Inventory Correction Masks Resilient Demand in U.S. GDP Report

U.S. Economic Growth Slows to 1.5% in Third-Quarter
  • Slower inventory investment subtracts most from GDP since 2012
  • Economy in third quarter expands 3% excluding unsold goods

America’s economy pulled back in the third quarter as companies cleared out inventory. Beneath the surface, though, the government’s tally of gross domestic product showed buoyant consumer and business spending.

GDP, the sum of all goods and services produced in the U.S., rose at a 1.5 percent annualized rate after a 3.9 percent pace in the previous three months. Had it not been for the biggest inventory swing since 2011, the world’s largest economy would have grown 3 percent.

Household purchases, buoyed by job and income gains, will probably remain a mainstay of the economy even as weaker sales to overseas customers hold back exports and manufacturing. The quick re-balancing of stockpiles, which brings them more in line with demand heading into the holiday season, indicates factory production will soon stabilize, eliminating a source of weakness.

“The headline is not indicative of how solidly the U.S. is growing,” said Gennadiy Goldberg, U.S. rates strategist in New York with TD Securities, who correctly projected the third-quarter gain. “The domestic drivers in consumption are quite strong.”

Final sales to domestic purchasers, or GDP excluding the trade and inventories categories, advanced at a 2.9 percent annualized rate after a 3.7 percent pace in the second quarter.

The third-quarter GDP print was in line with the 1.6 percent median projection in a Bloomberg survey of 80 economists. The estimate is the first of three for the quarter, with the other releases scheduled for November and December when more information becomes available.

The economy grew at an average 2.3 percent pace in the first half of the year as a 3.9 percent surge in the second quarter more than made up for a first-quarter slowdown caused by bad weather, a labor dispute at West Coast ports and weakness in the energy industry. GDP expanded 2.4 percent in 2014.

A separate report from the Labor Department Thursday showed the number of applications for unemployment benefits was little changed last week, hovering near the lowest levels in four decades. Jobless claims rose by 1,000 to 260,000 in the period ended Oct. 24.

Consumer Spending

The third-quarter growth estimate reflected an annualized 3.2 percent gain in household purchases, which account for almost 70 percent of the economy. Personal consumption added 2.2 percentage points to growth. In the previous three months, spending by consumers rose at a 3.6 percent pace.

Stable employment in 2015 and cheaper prices at the pump have helped pad Americans’ pocketbooks. While payrolls advanced at a slower pace than forecast in August and September, the pace of hiring this year has averaged almost 200,000 a month, beating the annual average for seven of the 10 years through 2014.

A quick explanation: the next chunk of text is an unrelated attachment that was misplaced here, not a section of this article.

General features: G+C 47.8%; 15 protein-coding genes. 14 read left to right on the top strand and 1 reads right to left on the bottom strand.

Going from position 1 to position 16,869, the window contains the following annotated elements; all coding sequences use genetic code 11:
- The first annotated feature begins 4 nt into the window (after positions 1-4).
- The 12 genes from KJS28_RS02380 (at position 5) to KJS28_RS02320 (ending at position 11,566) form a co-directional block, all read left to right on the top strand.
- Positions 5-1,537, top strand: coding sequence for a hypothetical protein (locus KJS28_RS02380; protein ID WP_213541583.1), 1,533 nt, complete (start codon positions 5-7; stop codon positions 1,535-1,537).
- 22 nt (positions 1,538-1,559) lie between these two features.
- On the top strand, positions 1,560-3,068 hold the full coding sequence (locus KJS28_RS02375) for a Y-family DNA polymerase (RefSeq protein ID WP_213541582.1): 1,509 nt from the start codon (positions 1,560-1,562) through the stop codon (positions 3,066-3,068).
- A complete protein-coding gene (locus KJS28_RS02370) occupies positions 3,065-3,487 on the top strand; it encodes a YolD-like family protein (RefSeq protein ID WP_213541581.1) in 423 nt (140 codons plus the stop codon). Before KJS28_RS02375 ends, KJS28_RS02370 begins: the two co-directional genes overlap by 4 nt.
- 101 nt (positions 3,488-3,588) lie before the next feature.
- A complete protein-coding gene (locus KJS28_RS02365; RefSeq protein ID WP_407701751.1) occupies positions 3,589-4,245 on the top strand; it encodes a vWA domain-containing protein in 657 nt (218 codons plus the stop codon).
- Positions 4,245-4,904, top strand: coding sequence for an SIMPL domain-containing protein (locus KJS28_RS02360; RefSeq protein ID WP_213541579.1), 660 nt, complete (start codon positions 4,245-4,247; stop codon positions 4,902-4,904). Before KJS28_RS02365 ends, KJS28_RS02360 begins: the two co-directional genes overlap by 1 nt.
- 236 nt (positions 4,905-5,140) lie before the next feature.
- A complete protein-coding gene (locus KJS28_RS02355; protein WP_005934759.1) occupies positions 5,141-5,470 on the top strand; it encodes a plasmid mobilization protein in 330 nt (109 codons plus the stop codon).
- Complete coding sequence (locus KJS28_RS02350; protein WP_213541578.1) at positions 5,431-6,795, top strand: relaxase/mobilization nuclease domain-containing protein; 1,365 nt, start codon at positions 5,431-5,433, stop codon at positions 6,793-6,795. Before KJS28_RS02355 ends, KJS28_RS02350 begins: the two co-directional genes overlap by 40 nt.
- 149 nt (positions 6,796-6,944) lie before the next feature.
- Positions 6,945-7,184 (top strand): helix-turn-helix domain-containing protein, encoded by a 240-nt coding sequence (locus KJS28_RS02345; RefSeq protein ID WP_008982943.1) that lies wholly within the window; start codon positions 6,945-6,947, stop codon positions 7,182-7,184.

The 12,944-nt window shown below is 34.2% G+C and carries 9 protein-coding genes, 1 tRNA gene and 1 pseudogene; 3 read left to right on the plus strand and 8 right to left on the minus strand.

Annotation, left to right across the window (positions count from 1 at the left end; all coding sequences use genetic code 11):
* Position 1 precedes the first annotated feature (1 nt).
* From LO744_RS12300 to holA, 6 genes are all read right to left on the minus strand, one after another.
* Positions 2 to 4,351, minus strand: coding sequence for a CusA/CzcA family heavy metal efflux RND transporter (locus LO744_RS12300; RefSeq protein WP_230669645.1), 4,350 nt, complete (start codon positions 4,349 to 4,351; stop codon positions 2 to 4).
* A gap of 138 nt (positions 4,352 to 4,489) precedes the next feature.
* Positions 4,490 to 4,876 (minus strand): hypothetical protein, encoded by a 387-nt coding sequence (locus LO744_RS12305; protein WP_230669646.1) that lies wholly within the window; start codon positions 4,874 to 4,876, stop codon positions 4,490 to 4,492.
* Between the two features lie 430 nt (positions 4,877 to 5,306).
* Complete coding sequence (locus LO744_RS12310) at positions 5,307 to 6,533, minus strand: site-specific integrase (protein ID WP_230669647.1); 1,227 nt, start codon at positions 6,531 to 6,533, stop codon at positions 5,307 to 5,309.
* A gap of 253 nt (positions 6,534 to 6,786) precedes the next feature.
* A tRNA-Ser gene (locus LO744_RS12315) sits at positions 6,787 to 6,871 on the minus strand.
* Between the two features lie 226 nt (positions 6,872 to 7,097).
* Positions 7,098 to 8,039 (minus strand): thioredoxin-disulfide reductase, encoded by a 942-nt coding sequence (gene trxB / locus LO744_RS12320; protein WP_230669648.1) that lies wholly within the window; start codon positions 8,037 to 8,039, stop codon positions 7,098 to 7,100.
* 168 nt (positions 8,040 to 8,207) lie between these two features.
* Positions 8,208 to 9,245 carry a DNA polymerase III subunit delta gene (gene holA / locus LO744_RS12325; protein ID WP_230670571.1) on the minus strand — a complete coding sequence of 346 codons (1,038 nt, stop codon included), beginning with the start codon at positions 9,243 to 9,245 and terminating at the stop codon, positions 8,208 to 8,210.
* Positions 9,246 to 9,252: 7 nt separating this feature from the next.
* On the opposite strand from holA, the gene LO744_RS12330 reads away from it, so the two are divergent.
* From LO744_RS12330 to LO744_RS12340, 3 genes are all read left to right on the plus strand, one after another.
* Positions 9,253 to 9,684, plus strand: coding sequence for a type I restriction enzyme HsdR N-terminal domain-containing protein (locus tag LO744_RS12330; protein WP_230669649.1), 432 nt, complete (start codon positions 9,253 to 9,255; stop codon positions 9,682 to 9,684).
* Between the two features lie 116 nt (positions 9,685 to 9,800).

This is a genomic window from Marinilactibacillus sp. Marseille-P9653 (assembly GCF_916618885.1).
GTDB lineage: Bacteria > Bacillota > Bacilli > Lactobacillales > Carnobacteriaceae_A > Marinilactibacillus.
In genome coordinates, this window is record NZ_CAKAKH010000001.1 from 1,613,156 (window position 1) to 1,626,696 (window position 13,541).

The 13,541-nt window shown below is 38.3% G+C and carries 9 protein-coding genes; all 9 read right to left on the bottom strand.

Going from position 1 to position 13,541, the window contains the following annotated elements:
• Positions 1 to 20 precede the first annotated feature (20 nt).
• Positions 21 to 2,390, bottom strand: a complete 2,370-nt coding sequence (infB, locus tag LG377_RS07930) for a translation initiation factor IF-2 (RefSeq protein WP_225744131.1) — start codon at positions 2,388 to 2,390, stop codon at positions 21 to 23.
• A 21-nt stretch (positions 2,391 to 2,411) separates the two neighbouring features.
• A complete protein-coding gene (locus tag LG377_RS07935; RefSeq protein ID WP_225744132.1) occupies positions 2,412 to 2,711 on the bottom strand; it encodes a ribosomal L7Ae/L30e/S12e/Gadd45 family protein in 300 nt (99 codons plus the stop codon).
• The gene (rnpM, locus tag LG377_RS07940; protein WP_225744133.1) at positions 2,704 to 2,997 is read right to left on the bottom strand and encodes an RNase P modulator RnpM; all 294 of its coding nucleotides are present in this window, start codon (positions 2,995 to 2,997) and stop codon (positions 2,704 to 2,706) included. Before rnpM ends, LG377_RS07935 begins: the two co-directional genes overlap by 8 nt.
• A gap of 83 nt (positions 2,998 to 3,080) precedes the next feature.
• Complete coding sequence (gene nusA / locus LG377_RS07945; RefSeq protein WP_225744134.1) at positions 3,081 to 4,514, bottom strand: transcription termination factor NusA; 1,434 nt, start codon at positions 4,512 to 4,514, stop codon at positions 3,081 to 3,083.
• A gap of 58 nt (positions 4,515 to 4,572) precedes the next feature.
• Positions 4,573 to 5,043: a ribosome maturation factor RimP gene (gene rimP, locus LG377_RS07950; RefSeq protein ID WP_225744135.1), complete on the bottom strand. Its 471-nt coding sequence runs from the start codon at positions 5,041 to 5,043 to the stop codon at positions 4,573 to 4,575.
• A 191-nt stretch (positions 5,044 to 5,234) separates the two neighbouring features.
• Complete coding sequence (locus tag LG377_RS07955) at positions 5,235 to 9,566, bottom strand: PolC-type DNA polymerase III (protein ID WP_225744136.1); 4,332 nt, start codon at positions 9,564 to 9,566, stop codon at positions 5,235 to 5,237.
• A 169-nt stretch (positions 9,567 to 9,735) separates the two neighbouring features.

After-tax incomes adjusted for inflation climbed at a 3.5 percent annual rate, almost three times the 1.2 percent gain in the prior three months, Thursday’s GDP report showed. That allowed the saving rate to increase to 4.7 percent from 4.6 percent, indicating consumers have plenty of firepower to continue to drive growth.

Cheaper Gasoline

What’s more, gasoline costs have been receding for the past two months. The average price of a gallon of regular-grade fuel is less than $2.20, the cheapest since February, according to motoring group AAA. That compares with a daily average of $3.34 in 2014.

The 3 percent gain in third-quarter inflation-adjusted final sales, GDP minus inventories, followed a 3.9 percent jump in the prior three months. In addition to resilient consumer spending, homebuilding and business purchases expanded at respectable rates last quarter. Outlays for new equipment climbed by the most in a year. 

However, spending on intellectual property such as software and research and development grew the least in two years and further cutbacks on drilling rigs and mines resulted in a drop in investment in nonresidential structures.

Biggest Drag

A smaller gain in inventories subtracted 1.4 percentage points from growth, the biggest drag since the last three months of 2012, according to the Commerce Department. An annualized $59.8 billion slowdown from the prior quarter was the largest since the third quarter of 2011.

“The story on inventories is that it’s a big adjustment that occurred quickly, and should be far less of a drag” in the next few quarters, Stuart Hoffman, chief economist at PNC Financial Services Group Inc. in Pittsburgh, said before the report.

The data also showed little change in America’s trade deficit, while government spending advanced as gains in federal non-defense and state and local outlays made up for a drop in military procurement.

Monetary Policy

Federal Reserve policy makers said at the close of their two-day meeting in Washington Wednesday that they will consider tightening policy at their next meeting in December, without making a commitment to act this year as the economy continues to expand at a “moderate” pace.

The officials removed a line from September’s meeting statement about global economic and financial developments restraining economic activity, and added a reference to the possibility of increasing the rate at the “next meeting” based on “realized and expected” progress in reaching their employment and inflation goals.

The GDP report “does show you that perhaps the Fed was right to jawbone the markets back into pricing in a 2015 rate hike,” Goldberg said.

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